Tiller steering

I had gas-type pedals on my Futura II surfski and have sliding foot rests on my Kestrel 140, but what is tiller steering? The EFT comes standard with it.

Tiller Bar
Tiller bar steering consists of a fixed footrest mounted almost vertically in the cockpit. An aluminum rod, the tiller bar, protrudes through a horizontal slot near the top of this footrest. You place your feet on the footrest with the tiller bar positioned between your two big toes. You steer by pivoting both feet which moves the tiller bar either to the left or the right depending on which way you want to steer.

Tiller bar steering is very popular in ICF boats. I’ve tried it and found it adequate on flat water where just little rudder corrections are needed.

However, I much prefer a gas pedal type system, especially in bigger water.

Westside has always offered tillerbar steering. I think many of their customers might prefer a gas pedal system, but I have heard you either get it Doug Bushnell’s way or you don’t get it at all.

Some have had a difficult time getting him to install bulkheads. I don’t know what he would say if you asked for something other than the hanging sling seat. I have never personally met Doug so do not have any first hand experience. But from what I have heard I kinda picture him as the soup nazi of sea kayaks.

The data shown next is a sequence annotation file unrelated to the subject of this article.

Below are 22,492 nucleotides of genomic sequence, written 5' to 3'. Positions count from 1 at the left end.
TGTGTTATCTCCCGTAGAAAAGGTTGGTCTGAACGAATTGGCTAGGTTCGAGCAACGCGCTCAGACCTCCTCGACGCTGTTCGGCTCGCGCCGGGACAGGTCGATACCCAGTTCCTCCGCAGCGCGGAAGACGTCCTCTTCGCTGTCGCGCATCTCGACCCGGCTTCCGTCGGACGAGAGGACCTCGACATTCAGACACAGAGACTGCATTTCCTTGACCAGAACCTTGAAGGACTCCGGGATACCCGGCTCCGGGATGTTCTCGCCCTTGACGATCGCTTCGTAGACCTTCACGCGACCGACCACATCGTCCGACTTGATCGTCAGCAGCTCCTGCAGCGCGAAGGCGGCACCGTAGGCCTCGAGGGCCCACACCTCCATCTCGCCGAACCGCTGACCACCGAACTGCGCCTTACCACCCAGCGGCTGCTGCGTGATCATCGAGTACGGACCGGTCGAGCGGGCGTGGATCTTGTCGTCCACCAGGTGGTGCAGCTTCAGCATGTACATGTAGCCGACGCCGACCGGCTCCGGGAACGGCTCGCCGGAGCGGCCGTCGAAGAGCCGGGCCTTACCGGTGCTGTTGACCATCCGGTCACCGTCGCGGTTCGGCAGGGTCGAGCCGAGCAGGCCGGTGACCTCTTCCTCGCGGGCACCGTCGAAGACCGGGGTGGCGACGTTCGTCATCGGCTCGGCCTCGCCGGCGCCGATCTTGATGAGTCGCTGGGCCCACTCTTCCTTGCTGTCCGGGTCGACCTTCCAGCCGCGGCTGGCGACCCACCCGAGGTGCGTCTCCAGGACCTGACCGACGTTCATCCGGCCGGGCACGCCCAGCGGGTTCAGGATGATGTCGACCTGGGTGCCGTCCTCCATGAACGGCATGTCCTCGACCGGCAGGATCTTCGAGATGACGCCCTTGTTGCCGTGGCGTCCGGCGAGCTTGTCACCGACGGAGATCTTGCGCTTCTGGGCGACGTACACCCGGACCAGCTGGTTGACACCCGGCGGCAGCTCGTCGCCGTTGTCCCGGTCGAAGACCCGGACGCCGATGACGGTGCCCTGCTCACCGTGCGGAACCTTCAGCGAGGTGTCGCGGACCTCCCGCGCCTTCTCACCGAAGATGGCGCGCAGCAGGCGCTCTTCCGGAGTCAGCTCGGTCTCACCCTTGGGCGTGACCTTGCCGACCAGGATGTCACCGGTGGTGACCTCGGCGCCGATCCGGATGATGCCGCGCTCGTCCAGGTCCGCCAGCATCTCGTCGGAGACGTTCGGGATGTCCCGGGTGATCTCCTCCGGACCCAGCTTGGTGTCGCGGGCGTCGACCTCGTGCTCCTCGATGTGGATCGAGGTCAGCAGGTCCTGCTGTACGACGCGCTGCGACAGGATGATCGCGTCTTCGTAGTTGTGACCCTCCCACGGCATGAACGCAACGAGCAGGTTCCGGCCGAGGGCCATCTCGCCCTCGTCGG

Tiller Steering
Thanks for the info, it pretty much rules out tiller steering and the EFT for me. My right knee would puff up like a grapefruit with that kind of twisting.

I would never rule out the EFT ,its a great boat and they just dont get any faster.<br /> Dealing with Doug is a royal pain but its worth it.<br /> It will take 3 months to get a boat thats how popular they are. I understand they are built in a barn?<br /> I would order one and never say anything about the steering unless you want a 30 min butt chewing like I did.<br /> Then order the gas pedal steering from Pat at Onno <br /> they work great.<br /> I have put them on 2 efts and have friends that added them to their Tbolts and loved them.

I hope Doug doesn`t use the internet yet

I have had two knee surgeries, and have no problems with tillers. I have had two of Dougs boats with tillers and they are wonderful. Super light, super fast, and made in the US. Don’t rule it out.

Tiller Bars
I too have an EFT and retrofitted it with Pat of Onnopaddle’s gas pedal system. The aluminum closet rod that comes stock on the Westside boats is simple, light and does the trick. What I don’t like about it is it gives little in the way of a platform to push against; the slippery aluminum is minimal-many folks fabricate their own footplate to bolt on.

Advantages of Pat’s gas pedals include a wide, solid platform to push against, and the ability to actuate the rudder from any foot position. With my size 12s, I found it awkward to ‘shuffle step’ my way side to side with the tiller, and a real handful in a following sea. The gas pedals are very ‘surf ski like’, and give complete control. It’s a great upgrade to an already great boat. As Cliff said, don’t let the tiller deter you though. The EFT is a brilliant design.

Only thirty minutes?


If you are going to be racing…
I don’t think you will like it.